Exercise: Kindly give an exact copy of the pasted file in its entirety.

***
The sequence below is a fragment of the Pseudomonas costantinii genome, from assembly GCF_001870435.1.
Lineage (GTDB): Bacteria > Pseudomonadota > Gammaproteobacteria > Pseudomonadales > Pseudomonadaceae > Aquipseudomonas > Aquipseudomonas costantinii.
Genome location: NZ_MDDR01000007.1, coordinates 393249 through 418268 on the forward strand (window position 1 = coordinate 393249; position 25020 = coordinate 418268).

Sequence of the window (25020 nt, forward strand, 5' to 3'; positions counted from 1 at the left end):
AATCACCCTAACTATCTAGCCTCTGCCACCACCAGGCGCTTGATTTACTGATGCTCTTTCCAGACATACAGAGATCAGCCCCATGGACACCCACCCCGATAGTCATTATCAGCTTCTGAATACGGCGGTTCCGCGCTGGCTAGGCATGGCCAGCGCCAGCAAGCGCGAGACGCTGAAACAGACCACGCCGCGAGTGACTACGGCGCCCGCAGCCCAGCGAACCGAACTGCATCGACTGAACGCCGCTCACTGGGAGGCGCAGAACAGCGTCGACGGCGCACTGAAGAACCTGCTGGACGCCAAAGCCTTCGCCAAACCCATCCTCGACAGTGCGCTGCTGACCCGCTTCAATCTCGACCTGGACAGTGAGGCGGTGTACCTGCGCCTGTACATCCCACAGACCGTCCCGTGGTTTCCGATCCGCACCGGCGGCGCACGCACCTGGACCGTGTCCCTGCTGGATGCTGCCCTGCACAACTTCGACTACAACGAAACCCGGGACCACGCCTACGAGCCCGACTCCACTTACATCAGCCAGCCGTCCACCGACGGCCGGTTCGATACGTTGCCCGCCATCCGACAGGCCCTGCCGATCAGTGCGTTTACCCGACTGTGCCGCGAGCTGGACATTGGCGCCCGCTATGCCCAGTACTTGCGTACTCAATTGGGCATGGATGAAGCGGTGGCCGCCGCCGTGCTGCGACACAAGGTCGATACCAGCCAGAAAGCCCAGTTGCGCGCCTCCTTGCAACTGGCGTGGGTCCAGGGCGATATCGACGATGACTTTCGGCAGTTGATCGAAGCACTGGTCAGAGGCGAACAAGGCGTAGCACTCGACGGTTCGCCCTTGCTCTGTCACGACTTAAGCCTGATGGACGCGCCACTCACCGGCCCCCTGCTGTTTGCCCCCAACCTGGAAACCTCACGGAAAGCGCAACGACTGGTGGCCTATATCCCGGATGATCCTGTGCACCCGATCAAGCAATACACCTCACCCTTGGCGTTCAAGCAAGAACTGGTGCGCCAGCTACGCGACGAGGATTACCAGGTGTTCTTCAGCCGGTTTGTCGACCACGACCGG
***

The sequence below is a fragment of the Pseudomonas costantinii genome, from assembly GCF_001870435.1.
Lineage (GTDB): Bacteria > Pseudomonadota > Gammaproteobacteria > Pseudomonadales > Pseudomonadaceae > Aquipseudomonas > Aquipseudomonas costantinii.
Genome location: NZ_MDDR01000007.1, coordinates 393249 through 418268 on the forward strand (window position 1 = coordinate 393249; position 25020 = coordinate 418268).

Sequence of the window (25020 nt, forward strand, 5' to 3'; positions counted from 1 at the left end):
AATCACCCTAACTATCTAGCCTCTGCCACCACCAGGCGCTTGATTTACTGATGCTCTTTCCAGACATACAGAGATCAGCCCCATGGACACCCACCCCGATAGTCATTATCAGCTTCTGAATACGGCGGTTCCGCGCTGGCTAGGCATGGCCAGCGCCAGCAAGCGCGAGACGCTGAAACAGACCACGCCGCGAGTGACTACGGCGCCCGCAGCCCAGCGAACCGAACTGCATCGACTGAACGCCGCTCACTGGGAGGCGCAGAACAGCGTCGACGGCGCACTGAAGAACCTGCTGGACGCCAAAGCCTTCGCCAAACCCATCCTCGACAGTGCGCTGCTGACCCGCTTCAATCTCGACCTGGACAGTGAGGCGGTGTACCTGCGCCTGTACATCCCACAGACCGTCCCGTGGTTTCCGATCCGCACCGGCGGCGCACGCACCTGGACCGTGTCCCTGCTGGATGCTGCCCTGCACAACTTCGACTACAACGAAACCCGGGACCACGCCTACGAGCCCGACTCCACTTACATCAGCCAGCCGTCCACCGACGGCCGGTTCGATACGTTGCCCGCCATCCGACAGGCCCTGCCGATCAGTGCGTTTACCCGACTGTGCCGCGAGCTGGACATTGGCGCCCGCTATGCCCAGTACTTGCGTACTCAATTGGGCATGGATGAAGCGGTGGCCGCCGCCGTGCTGCGACACAAGGTCGATACCAGCCAGAAAGCCCAGTTGCGCGCCTCCTTGCAACTGGCGTGGGTCCAGGGCGATATCGACGATGACTTTCGGCAGTTGATCGAAGCACTGGTCAGAGGCGAACAAGGCGTAGCACTCGACGGTTCGCCCTTGCTCTGTCACGACTTAAGCCTGATGGACGCGCCACTCACCGGCCCCCTGCTGTTTGCCCCCAACCTGGAAACCTCACGGAAAGCGCAACGACTGGTGGCCTATATCCCGGATGATCCTGTGCACCCGATCAAGCAATACACCTCACCCTTGGCGTTCAAGCAAGAACTGGTGCGCCAGCTACGCGACGAGGATTACCAGGTGTTCTTCAGCCGGTTTGTCGACCACGACCGG